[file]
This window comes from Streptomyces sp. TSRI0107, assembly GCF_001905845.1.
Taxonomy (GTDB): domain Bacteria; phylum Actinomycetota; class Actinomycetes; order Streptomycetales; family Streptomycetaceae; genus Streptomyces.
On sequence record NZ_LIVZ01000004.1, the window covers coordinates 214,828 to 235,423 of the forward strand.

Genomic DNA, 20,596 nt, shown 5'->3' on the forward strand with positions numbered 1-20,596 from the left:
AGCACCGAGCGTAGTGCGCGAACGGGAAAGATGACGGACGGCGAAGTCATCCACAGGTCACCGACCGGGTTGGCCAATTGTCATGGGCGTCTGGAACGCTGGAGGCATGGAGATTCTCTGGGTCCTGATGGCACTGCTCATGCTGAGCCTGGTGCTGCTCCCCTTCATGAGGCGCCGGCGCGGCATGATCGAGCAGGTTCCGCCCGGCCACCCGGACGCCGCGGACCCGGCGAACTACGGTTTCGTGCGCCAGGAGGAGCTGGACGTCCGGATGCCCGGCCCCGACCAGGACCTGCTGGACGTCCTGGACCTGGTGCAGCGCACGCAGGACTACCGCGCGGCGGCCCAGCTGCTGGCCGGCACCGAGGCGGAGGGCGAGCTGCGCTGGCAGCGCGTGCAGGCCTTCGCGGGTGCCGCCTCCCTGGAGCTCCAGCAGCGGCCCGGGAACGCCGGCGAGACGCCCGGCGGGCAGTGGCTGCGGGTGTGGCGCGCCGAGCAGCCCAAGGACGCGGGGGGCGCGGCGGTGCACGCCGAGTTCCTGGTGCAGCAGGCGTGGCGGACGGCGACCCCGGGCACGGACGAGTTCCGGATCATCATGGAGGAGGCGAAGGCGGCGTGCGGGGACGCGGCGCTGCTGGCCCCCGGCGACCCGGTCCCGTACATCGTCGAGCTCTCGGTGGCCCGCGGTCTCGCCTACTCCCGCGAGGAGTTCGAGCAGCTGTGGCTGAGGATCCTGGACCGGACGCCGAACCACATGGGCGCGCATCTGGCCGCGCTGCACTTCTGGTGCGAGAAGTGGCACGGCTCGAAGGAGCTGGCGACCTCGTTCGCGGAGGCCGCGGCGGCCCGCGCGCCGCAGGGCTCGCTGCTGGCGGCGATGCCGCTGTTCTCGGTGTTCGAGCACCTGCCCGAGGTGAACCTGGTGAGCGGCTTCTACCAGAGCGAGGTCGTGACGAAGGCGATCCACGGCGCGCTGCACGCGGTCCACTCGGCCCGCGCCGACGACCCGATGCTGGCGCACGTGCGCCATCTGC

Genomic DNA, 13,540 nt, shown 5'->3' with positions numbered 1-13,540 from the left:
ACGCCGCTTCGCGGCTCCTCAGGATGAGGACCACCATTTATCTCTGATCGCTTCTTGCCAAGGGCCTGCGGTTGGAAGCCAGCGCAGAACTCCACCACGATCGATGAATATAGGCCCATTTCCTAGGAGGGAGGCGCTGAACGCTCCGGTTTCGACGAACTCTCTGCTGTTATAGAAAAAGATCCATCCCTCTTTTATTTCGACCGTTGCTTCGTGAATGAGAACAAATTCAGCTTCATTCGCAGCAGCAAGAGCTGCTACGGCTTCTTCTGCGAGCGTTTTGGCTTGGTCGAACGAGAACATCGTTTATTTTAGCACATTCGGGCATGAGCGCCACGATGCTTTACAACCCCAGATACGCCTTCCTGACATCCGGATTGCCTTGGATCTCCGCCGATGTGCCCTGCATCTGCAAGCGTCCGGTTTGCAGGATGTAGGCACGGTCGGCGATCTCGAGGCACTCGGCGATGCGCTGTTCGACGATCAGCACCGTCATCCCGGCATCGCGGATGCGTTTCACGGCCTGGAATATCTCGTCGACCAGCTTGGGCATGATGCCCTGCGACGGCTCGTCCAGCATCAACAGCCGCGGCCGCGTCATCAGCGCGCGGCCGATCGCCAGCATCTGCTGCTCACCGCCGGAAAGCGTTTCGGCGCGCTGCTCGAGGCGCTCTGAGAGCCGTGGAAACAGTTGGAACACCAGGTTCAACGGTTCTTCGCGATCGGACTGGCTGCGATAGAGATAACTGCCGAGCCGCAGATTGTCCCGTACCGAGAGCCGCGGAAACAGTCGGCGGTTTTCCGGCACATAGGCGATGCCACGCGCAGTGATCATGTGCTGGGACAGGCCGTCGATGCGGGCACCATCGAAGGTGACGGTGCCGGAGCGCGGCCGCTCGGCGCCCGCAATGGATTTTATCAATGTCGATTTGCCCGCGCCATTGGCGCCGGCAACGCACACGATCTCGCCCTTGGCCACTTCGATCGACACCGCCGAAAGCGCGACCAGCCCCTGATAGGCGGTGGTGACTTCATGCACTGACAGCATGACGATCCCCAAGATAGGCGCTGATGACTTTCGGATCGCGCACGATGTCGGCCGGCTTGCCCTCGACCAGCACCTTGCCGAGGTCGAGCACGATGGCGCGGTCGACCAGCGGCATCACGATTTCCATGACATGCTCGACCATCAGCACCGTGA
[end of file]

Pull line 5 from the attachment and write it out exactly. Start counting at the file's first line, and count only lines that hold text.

AGCACCGAGCGTAGTGCGCGAACGGGAAAGATGACGGACGGCGAAGTCATCCACAGGTCACCGACCGGGTTGGCCAATTGTCATGGGCGTCTGGAACGCTGGAGGCATGGAGATTCTCTGGGTCCTGATGGCACTGCTCATGCTGAGCCTGGTGCTGCTCCCCTTCATGAGGCGCCGGCGCGGCATGATCGAGCAGGTTCCGCCCGGCCACCCGGACGCCGCGGACCCGGCGAACTACGGTTTCGTGCGCCAGGAGGAGCTGGACGTCCGGATGCCCGGCCCCGACCAGGACCTGCTGGACGTCCTGGACCTGGTGCAGCGCACGCAGGACTACCGCGCGGCGGCCCAGCTGCTGGCCGGCACCGAGGCGGAGGGCGAGCTGCGCTGGCAGCGCGTGCAGGCCTTCGCGGGTGCCGCCTCCCTGGAGCTCCAGCAGCGGCCCGGGAACGCCGGCGAGACGCCCGGCGGGCAGTGGCTGCGGGTGTGGCGCGCCGAGCAGCCCAAGGACGCGGGGGGCGCGGCGGTGCACGCCGAGTTCCTGGTGCAGCAGGCGTGGCGGACGGCGACCCCGGGCACGGACGAGTTCCGGATCATCATGGAGGAGGCGAAGGCGGCGTGCGGGGACGCGGCGCTGCTGGCCCCCGGCGACCCGGTCCCGTACATCGTCGAGCTCTCGGTGGCCCGCGGTCTCGCCTACTCCCGCGAGGAGTTCGAGCAGCTGTGGCTGAGGATCCTGGACCGGACGCCGAACCACATGGGCGCGCATCTGGCCGCGCTGCACTTCTGGTGCGAGAAGTGGCACGGCTCGAAGGAGCTGGCGACCTCGTTCGCGGAGGCCGCGGCGGCCCGCGCGCCGCAGGGCTCGCTGCTGGCGGCGATGCCGCTGTTCTCGGTGTTCGAGCACCTGCCCGAGGTGAACCTGGTGAGCGGCTTCTACCAGAGCGAGGTCGTGACGAAGGCGATCCACGGCGCGCTGCACGCGGTCCACTCGGCCCGCGCCGACGACCCGATGCTGGCGCACGTGCGCCATCTGC